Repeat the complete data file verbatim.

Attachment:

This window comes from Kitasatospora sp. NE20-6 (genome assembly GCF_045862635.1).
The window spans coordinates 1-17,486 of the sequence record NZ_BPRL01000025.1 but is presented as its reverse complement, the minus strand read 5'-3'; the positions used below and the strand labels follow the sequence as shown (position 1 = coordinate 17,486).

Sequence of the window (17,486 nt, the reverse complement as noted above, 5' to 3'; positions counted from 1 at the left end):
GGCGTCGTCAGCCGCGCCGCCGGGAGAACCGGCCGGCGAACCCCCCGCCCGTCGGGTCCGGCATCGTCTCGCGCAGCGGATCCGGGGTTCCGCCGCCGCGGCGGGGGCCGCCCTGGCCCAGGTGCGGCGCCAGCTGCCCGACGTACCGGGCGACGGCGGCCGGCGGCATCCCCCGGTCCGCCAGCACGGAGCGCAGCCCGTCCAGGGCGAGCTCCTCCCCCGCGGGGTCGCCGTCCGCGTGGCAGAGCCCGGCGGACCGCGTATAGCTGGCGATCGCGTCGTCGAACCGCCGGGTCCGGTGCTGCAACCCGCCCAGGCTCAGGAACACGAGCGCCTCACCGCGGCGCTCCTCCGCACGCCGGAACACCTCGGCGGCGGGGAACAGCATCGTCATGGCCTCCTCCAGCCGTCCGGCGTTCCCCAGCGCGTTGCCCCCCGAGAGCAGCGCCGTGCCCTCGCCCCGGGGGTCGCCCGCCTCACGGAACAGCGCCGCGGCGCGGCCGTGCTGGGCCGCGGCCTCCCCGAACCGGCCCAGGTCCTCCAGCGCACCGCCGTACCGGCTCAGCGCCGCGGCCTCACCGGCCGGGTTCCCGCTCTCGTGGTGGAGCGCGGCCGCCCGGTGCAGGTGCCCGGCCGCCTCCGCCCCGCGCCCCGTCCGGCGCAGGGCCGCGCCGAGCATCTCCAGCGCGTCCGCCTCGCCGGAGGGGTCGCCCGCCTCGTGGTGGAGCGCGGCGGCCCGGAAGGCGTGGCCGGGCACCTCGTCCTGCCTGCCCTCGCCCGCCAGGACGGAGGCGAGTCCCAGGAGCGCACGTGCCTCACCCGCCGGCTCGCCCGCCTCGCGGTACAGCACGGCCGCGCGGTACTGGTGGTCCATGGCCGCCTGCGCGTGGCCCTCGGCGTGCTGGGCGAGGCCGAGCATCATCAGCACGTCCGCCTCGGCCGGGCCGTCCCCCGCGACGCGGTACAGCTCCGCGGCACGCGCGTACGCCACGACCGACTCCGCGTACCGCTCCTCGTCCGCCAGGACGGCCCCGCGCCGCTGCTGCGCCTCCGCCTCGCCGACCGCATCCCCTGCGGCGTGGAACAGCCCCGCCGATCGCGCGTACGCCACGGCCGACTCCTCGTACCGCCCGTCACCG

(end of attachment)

This window comes from Kitasatospora sp. NE20-6 (genome assembly GCF_045862635.1).
The window spans coordinates 1-17,486 of the sequence record NZ_BPRL01000025.1 but is presented as its reverse complement, the minus strand read 5'-3'; the positions used below and the strand labels follow the sequence as shown (position 1 = coordinate 17,486).

Sequence of the window (17,486 nt, the reverse complement as noted above, 5' to 3'; positions counted from 1 at the left end):
GGCGTCGTCAGCCGCGCCGCCGGGAGAACCGGCCGGCGAACCCCCCGCCCGTCGGGTCCGGCATCGTCTCGCGCAGCGGATCCGGGGTTCCGCCGCCGCGGCGGGGGCCGCCCTGGCCCAGGTGCGGCGCCAGCTGCCCGACGTACCGGGCGACGGCGGCCGGCGGCATCCCCCGGTCCGCCAGCACGGAGCGCAGCCCGTCCAGGGCGAGCTCCTCCCCCGCGGGGTCGCCGTCCGCGTGGCAGAGCCCGGCGGACCGCGTATAGCTGGCGATCGCGTCGTCGAACCGCCGGGTCCGGTGCTGCAACCCGCCCAGGCTCAGGAACACGAGCGCCTCACCGCGGCGCTCCTCCGCACGCCGGAACACCTCGGCGGCGGGGAACAGCATCGTCATGGCCTCCTCCAGCCGTCCGGCGTTCCCCAGCGCGTTGCCCCCCGAGAGCAGCGCCGTGCCCTCGCCCCGGGGGTCGCCCGCCTCACGGAACAGCGCCGCGGCGCGGCCGTGCTGGGCCGCGGCCTCCCCGAACCGGCCCAGGTCCTCCAGCGCACCGCCGTACCGGCTCAGCGCCGCGGCCTCACCGGCCGGGTTCCCGCTCTCGTGGTGGAGCGCGGCCGCCCGGTGCAGGTGCCCGGCCGCCTCCGCCCCGCGCCCCGTCCGGCGCAGGGCCGCGCCGAGCATCTCCAGCGCGTCCGCCTCGCCGGAGGGGTCGCCCGCCTCGTGGTGGAGCGCGGCGGCCCGGAAGGCGTGGCCGGGCACCTCGTCCTGCCTGCCCTCGCCCGCCAGGACGGAGGCGAGTCCCAGGAGCGCACGTGCCTCACCCGCCGGCTCGCCCGCCTCGCGGTACAGCACGGCCGCGCGGTACTGGTGGTCCATGGCCGCCTGCGCGTGGCCCTCGGCGTGCTGGGCGAGGCCGAGCATCATCAGCACGTCCGCCTCGGCCGGGCCGTCCCCCGCGACGCGGTACAGCTCCGCGGCACGCGCGTACGCCACGACCGACTCCGCGTACCGCTCCTCGTCCGCCAGGACGGCCCCGCGCCGCTGCTGCGCCTCCGCCTCGCCGACCGCATCCCCTGCGGCGTGGAACAGCCCCGCCGATCGCGCGTACGCCACGGCCGACTCCTCGTACCGCCCGTCACCG